BOSTON - The first time police went to the home of Neil and Rachel Entwistle, it was after they received a worried phone call from Rachel’s mother, who had not been able to reach her daughter for two days.
Police took a quick look around but left when they saw nothing amiss. Neither Rachel nor the couple’s 9-month-old daughter appeared to be home.
The next day, police went into the house again. This time, they followed an odor to the master bedroom, where they found mother and daughter dead, with baby Lillian Rose wrapped in her mother’s arms. Both were covered by a thick white comforter.
Neil Entwistle, a British man, was later convicted of murder in the 2006 shootings of his wife and daughter.
Now the state Supreme Judicial Court will determine whether Entwistle deserves a new trial.
Entwistle’s lawyer, Stephen Paul Maidman, argues that evidence taken from the couple’s rented house in Hopkinton was seized illegally because police did not have the right to search the home without a warrant.
“On the two occasions when the police entered the defendant’s house, the police did not have objective knowledge of an emergency inside the house or have objective knowledge that there was a person inside the home in need of immediate aid,’’ Maidman argued in court papers.
Prosecutors, however, say police were justified as “community caretakers’’ to go into the home after receiving reports from worried family members and friends.
In court documents, prosecutors say that when police went into the house the first time, “it was reasonable to believe that the missing family was within the house and in need of immediate assistance.’’
They cite the family’s unexplained absences, Rachel’s failure to show up for plans she had, unanswered phone calls and knocks at the door, and the barking of an apparently neglected dog.
Prosecutors argue that the second search of the house was justified because the circumstances “had become even more alarming,’’ as no one had heard from the family for three days, local hospitals were checked and a police search for the family’s car had been fruitless.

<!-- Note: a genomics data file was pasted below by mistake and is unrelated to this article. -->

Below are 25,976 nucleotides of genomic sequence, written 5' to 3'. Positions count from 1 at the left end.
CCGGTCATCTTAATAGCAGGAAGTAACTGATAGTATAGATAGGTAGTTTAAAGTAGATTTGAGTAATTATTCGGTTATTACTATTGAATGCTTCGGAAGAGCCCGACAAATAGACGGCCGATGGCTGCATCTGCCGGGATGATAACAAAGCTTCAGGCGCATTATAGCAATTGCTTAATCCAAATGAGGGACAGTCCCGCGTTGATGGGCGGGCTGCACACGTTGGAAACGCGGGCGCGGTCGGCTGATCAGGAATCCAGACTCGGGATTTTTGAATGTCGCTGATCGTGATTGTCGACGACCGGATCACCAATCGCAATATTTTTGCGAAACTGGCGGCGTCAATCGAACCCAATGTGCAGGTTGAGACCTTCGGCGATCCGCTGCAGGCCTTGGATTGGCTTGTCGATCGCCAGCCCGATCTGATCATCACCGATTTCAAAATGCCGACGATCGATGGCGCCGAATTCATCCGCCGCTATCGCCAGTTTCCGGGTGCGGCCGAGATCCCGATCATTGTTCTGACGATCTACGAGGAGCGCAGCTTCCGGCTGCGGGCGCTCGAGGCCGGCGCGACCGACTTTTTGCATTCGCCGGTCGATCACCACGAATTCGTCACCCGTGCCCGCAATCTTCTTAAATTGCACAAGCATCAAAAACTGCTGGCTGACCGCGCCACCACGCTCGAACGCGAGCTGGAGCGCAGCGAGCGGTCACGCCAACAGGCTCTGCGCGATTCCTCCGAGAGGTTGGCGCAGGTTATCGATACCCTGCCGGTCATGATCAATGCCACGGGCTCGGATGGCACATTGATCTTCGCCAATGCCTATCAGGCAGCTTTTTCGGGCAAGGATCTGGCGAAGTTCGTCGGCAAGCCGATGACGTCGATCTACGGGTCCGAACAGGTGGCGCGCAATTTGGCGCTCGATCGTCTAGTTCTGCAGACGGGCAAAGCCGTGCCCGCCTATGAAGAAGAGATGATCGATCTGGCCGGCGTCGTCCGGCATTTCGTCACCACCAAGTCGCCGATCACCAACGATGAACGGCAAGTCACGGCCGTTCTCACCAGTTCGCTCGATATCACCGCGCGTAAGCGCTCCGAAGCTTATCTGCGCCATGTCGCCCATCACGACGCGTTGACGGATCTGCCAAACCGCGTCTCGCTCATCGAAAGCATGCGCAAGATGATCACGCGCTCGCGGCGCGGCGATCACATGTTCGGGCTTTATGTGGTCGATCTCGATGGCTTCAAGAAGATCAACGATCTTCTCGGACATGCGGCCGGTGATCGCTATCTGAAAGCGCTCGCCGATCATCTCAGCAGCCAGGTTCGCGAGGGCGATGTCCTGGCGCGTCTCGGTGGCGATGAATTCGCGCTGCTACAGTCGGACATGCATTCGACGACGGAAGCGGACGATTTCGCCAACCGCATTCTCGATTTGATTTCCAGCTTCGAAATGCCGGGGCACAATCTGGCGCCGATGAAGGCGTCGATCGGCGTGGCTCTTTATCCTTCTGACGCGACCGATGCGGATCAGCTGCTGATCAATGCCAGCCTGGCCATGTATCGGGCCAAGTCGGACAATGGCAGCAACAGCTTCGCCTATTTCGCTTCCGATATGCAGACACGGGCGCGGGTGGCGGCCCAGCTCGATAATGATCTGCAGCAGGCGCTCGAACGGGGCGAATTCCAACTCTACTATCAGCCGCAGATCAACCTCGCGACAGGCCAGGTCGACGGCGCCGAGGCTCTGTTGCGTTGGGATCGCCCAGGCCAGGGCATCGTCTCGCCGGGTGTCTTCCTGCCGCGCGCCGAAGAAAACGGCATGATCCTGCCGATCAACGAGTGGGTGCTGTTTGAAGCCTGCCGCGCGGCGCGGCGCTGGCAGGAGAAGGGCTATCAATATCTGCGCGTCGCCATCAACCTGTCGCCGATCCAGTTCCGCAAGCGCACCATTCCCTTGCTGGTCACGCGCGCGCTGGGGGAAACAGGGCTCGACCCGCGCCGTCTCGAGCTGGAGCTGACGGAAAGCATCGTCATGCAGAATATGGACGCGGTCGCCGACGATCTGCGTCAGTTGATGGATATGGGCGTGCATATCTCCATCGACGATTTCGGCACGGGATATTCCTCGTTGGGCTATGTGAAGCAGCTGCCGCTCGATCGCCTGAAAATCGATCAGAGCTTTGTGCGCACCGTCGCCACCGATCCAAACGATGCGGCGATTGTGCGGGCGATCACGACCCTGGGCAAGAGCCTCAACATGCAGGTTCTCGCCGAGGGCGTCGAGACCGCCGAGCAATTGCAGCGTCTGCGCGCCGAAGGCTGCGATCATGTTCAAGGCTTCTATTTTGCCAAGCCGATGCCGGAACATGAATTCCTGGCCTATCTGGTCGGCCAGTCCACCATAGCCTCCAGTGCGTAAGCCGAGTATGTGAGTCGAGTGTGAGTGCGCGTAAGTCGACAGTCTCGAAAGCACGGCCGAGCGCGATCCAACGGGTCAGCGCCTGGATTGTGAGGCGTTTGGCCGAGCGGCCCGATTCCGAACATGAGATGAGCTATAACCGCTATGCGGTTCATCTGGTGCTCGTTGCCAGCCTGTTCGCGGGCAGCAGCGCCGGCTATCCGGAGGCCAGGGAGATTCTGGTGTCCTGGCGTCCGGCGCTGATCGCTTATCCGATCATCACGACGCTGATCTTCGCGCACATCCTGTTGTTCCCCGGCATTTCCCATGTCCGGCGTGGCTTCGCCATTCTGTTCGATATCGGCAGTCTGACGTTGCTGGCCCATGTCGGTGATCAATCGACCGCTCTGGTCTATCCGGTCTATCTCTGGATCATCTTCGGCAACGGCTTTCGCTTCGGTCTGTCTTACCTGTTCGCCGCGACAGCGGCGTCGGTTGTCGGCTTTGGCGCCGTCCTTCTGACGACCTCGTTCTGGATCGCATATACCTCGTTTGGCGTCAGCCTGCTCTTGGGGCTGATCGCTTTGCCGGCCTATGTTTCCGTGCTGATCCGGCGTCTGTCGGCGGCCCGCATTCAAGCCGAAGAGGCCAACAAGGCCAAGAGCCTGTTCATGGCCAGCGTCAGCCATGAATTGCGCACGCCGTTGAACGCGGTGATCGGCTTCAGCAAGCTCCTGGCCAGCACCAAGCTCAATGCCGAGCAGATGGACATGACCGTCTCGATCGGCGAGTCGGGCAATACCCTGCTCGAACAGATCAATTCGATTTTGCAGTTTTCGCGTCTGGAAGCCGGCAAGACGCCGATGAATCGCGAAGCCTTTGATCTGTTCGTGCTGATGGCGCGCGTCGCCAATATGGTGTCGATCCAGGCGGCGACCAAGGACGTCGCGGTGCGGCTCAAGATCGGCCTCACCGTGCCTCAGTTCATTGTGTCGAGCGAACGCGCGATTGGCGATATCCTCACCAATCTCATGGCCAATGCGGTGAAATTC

Before Entwistle’s trial, a judge rejected a defense motion to suppress based on similar arguments.
Maidman argues in the appeal that the two warrantless searches of the house violated the state and federal constitutions. He said evidence seized from the house during the searches and any evidence later obtained by police as a result of that should have been suppressed.
Police are allowed to enter a home without a warrant if they have an “objectively reasonable basis’’ to believe there may be someone inside who is injured or in immediate danger, said Suffolk University Law School professor Christopher Dearborn. Dearborn said he believes Entwistle has made a strong argument that police did not have enough evidence in this case to believe an emergency existed.
“The set of facts here may have given rise to concerns, but it also seems equally susceptible to innocuous explanations’’ as to what had happened to the Entwistles, Dearborn said.
“There is a very compelling argument that this was an illegal search,’’ he said.
The case drew widespread media attention.
Entwistle, of Worksop, England, met Rachel, of Kingston, Mass., at college in England in 1999. The couple lived in England for a while after their daughter’s birth, then moved to the United States four months before the killings.
Prosecutors said Entwistle killed his wife and daughter after becoming despondent over his failure to find a job and accumulating debt.
Entwistle also argues in his appeal that Judge Diane Kottmyer did not thoroughly question potential jurors to determine whether they were biased against him.
The Supreme Judicial Court is scheduled to hear arguments April 6.